Why do we even have borders anymore?

The Takeaway
Egypt-Israeli border

Thousands of young migrants and refugees are clamoring to get into the European Union, a place that is home to a graying population and a group of nations that could use an influx of young entrepreneurs.

As Philippe Legrain, former economic adviser to the president of the European Commission, told The Takeaway last month, "These asylum seekers and refugees can also play a very valuable role as workers, as taxpayers, very often also as innovators and entrepreneurs who can boost growth and help cope with an aging society."

Alex Tabarrok, a professor of economics at George Mason University, takes Legrain's argument one step further. Tabarrok, author of the forthcoming book "How to Save Humanity," says the world should do away with borders altogether.

“Borders are fine for controlling governments; I’m not against different places having different rules,” he says. “But they’re bad for controlling people. I’d like to see a much more open world — a world in which people are free to move about.”

Tabarrok says that the world should do away with borders for both economic and moral reasons.

“Some people in the world, through no fault of their own, are born in an economic desert, or they’re born in a place where there’s a civil war going on,” he says. “We have imprisoned them there by building walls, barriers and sending people with machine guns and saying, ‘You can’t move.’”

Though no serious leader of a nation-state would earnestly suggest the dissolution of national borders, Tabarrok says there is historical precedent for such an idea.

“If you go back to the 19th century in the United States, for example, we had virtually completely open borders,” he says. “Anyone from anywhere in the world could come to the United States and make a home here with almost no paperwork whatsoever.”

At the time, the US government was trying to encourage settlers to move to its vast and newly-acquired Western territories, something that helped to push out existing residents, like the Native Americans. But Tabarrok says the American West still has plenty of land to offer newcomers.

“There is still plenty of room to grow in the United States, and in the developed world more generally,” he says. “We have lots and lots of room, and we could have a lot more people.”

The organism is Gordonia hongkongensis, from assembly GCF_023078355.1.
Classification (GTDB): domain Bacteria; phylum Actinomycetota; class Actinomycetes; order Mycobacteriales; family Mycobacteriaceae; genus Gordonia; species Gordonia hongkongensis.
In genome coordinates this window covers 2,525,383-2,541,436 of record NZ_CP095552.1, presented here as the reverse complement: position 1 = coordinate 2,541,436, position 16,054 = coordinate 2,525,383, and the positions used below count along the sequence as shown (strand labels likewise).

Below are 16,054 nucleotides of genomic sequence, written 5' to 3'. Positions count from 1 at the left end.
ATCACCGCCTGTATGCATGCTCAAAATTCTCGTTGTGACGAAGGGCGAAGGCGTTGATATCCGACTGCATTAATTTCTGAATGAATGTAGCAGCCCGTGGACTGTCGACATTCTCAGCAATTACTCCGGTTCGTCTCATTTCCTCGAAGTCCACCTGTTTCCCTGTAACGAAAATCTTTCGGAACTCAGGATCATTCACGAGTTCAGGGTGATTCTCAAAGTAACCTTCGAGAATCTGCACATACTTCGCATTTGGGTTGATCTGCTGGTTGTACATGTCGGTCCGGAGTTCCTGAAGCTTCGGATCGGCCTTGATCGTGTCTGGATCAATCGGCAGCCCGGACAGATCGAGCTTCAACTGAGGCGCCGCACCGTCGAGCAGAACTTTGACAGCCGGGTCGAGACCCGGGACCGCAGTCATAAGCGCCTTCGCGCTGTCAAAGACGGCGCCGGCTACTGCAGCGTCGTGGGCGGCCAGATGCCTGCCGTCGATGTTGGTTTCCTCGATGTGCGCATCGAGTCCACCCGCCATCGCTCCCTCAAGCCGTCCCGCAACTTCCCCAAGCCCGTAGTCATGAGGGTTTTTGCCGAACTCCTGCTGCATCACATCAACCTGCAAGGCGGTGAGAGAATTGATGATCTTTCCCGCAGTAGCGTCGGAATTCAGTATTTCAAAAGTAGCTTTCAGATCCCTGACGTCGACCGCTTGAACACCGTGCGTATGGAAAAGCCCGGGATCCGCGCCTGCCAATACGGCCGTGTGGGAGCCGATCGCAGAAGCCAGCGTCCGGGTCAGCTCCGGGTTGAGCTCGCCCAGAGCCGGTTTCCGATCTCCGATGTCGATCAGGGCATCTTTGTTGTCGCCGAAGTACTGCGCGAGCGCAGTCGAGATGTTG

As technology breaks down barriers between communication and commerce, Tabarrok argues that it’s time to fundamentally rethink the nation-state.

“It’s quite amazing when you look around,” he says. “Ideas flow freely all throughout the world, and capital — money — flows freely throughout the entire world. The only thing which doesn’t flow freely is labor. And yet, the right to vote with one’s feet, the right to migrate, and the right to move — this is one of the most fundamental human rights. And yet, in our world today, we’ve divided it, we’ve separated it, and we’ve created a system, really, of global apartheid.”

According to Tabarrok, economists have calculated that a world with completely open borders could double global GDP. And not just for one year, but for every year going forward.

“Even if we allowed, just in the developed world, our labor force to increase by say one percent, that alone would be worth more than all of the world’s foreign aid combined,” he says.

It seems like a nice idea in theory, but the political will for such a plan doesn't exist. But Tabarrok says the tide may one day shift.

“We feel now today that it’s wrong to discriminate against someone on the basis of race, gender, or sexual preference. And yet, we discriminate against people based upon where they’re born,” he says. “I think when people realize this is a moral issue, they’ll change their feelings about borders.”

This story first aired as an interview on PRI's The Takeaway, a public radio program that invites you to be part of the American conversation.

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